A delicate balance
The Durham Public Schools board has given a clearer indication of a question many have pondered since Eric Becoats resigned in December – will this board choose his successor, or the board that takes office after the May 6 election?
Last week, the board agreed on an aggressive timetable that would have the current board hire the new superintendent. At least two and possibly three new members will take their seats in July, and their views could be quite different than those of members they replace.
Many had assumed, and candidates have spoken as if it were likely – that time was too short, and the new board almost unavoidably would make the decision.
As we contemplate the new timetable, it is clear the board is, as the saying goes, between a rock and a hard place.
It’s easy to conclude the new board, with which the superintendent will serve, might be better positioned to make the decision. It’s equally easy to say that this board is experienced, it already is immersed in the search process, and the sooner we have someone in place to lead the system, the better.
The school calendar plays into the decision. As board chairwoman Heidi Carter said this week, “if we want to have someone in place by the start of the school year, we need to make the selection” by late June.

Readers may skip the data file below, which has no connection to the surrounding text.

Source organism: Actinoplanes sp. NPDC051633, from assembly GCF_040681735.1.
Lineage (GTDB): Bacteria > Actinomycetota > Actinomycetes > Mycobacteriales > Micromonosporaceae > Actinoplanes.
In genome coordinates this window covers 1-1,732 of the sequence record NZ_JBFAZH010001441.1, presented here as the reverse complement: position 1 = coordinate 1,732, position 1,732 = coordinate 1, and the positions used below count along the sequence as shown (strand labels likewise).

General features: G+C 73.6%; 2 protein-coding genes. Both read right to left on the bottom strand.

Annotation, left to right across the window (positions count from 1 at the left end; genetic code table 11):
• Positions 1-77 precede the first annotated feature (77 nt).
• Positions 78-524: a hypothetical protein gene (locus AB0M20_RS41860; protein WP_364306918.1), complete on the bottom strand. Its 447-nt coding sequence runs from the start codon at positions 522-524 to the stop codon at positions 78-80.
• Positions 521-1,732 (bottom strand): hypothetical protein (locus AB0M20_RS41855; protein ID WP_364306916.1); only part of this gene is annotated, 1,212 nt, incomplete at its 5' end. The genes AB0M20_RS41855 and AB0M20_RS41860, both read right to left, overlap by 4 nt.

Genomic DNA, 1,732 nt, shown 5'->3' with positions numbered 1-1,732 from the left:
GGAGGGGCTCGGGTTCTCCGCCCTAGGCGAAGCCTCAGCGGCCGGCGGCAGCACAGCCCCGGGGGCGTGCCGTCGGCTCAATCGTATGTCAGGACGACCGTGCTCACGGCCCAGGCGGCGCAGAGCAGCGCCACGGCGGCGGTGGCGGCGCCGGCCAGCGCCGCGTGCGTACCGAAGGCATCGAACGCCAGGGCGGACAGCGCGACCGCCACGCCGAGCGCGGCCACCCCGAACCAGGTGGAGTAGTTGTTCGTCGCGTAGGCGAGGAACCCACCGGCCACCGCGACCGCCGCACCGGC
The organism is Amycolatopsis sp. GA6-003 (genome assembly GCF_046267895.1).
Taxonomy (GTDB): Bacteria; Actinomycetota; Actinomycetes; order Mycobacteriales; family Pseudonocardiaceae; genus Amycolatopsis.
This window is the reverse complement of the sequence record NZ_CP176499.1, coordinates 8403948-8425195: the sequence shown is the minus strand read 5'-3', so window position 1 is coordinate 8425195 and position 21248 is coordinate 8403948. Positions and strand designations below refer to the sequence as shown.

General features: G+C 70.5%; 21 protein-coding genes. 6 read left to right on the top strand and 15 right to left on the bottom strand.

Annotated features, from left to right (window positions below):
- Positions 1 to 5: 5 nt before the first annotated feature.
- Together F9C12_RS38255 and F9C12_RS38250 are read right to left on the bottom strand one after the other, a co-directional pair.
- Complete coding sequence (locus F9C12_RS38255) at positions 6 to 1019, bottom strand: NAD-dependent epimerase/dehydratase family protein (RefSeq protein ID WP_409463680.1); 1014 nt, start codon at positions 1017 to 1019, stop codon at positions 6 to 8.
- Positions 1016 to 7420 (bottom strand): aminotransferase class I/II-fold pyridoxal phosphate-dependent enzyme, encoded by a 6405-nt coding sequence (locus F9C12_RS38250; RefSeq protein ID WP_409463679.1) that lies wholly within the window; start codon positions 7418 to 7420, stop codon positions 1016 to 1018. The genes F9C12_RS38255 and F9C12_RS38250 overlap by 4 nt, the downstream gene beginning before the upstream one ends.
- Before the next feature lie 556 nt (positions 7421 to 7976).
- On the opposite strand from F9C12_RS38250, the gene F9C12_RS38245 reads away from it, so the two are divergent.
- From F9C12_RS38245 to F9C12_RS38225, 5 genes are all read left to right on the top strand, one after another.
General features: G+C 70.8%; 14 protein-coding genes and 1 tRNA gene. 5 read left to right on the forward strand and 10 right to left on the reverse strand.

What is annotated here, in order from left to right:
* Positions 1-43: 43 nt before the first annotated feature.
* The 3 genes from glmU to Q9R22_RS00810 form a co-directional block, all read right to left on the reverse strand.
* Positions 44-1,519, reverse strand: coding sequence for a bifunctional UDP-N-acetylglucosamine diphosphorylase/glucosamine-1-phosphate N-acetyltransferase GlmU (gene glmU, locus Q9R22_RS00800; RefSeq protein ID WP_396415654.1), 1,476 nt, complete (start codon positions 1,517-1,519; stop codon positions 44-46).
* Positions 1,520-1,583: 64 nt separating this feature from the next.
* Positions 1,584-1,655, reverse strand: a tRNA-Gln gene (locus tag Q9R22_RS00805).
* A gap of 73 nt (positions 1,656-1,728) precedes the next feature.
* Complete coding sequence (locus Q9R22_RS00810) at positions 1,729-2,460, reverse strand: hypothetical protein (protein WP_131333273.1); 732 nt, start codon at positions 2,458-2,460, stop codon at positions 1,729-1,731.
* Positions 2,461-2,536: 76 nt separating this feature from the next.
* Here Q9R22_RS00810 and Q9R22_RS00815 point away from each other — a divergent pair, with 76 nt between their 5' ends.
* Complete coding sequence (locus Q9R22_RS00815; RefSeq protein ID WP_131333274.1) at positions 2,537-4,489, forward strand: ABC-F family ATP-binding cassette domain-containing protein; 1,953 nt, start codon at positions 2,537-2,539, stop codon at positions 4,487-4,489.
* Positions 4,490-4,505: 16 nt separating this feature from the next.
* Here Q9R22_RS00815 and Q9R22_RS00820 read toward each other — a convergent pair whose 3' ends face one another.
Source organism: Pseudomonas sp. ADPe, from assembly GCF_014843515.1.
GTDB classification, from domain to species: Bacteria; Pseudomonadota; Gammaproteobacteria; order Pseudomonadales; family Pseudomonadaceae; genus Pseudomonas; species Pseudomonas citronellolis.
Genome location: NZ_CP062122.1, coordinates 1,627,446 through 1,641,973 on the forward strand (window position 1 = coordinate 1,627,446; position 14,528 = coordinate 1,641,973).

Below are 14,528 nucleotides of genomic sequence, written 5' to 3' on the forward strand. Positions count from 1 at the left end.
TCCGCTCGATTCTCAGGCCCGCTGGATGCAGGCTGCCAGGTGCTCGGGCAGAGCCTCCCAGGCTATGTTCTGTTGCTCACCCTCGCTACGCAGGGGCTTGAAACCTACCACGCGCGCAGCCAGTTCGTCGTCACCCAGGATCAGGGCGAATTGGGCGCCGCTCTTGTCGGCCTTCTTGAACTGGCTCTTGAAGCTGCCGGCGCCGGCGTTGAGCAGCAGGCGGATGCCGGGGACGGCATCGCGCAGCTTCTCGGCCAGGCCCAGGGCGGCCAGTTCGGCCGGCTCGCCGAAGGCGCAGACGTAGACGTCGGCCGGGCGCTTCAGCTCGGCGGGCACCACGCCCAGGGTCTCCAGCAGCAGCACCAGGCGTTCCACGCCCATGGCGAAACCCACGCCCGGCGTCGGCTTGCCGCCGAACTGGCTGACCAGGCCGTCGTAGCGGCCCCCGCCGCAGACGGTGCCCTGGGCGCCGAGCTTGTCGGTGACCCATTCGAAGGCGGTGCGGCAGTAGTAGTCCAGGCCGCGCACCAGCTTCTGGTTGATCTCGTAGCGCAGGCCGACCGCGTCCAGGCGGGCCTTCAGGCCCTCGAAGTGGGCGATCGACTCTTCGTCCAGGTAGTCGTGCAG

There are pitfalls either way. We are optimistic that the board will reach a congenial consensus on the best choice, and boards in this situation often adopt a posture of public unanimity once a clear majority emerges. But that’s not a given -- Becoats was hired in April 2010 on a 6-1 vote.
Should even a single member dissent in a June vote this year, and two of the majority are the members not seeking re-election, avowed support of the new superintendent could be viewed as by a slender one-vote margin. It’s reasonable to think a new superintendent would not relish a significant portion of the board not being deeply invested in and perhaps even skeptical of his or her selection.
But if the decision were left to the new board, new members would face a difficult task in sizing up applicants late in the process – in the midst of the steep learning curve that always accompanies election to a major board. The search process could be further slowed.
Carter has pledged that candidates for school board will be engaged in the search process as “an individual stakeholder group.” That could minimize the possibility of a new majority being disaffected with this board’s decision.
At the end of the day, the execution of this delicate balancing act may rest on the board’s willingness to reset if, in the late innings, it simply isn’t ready to make a decision. A last-minute vote that appears excessively rushed would not help cement public confidence in the outcome.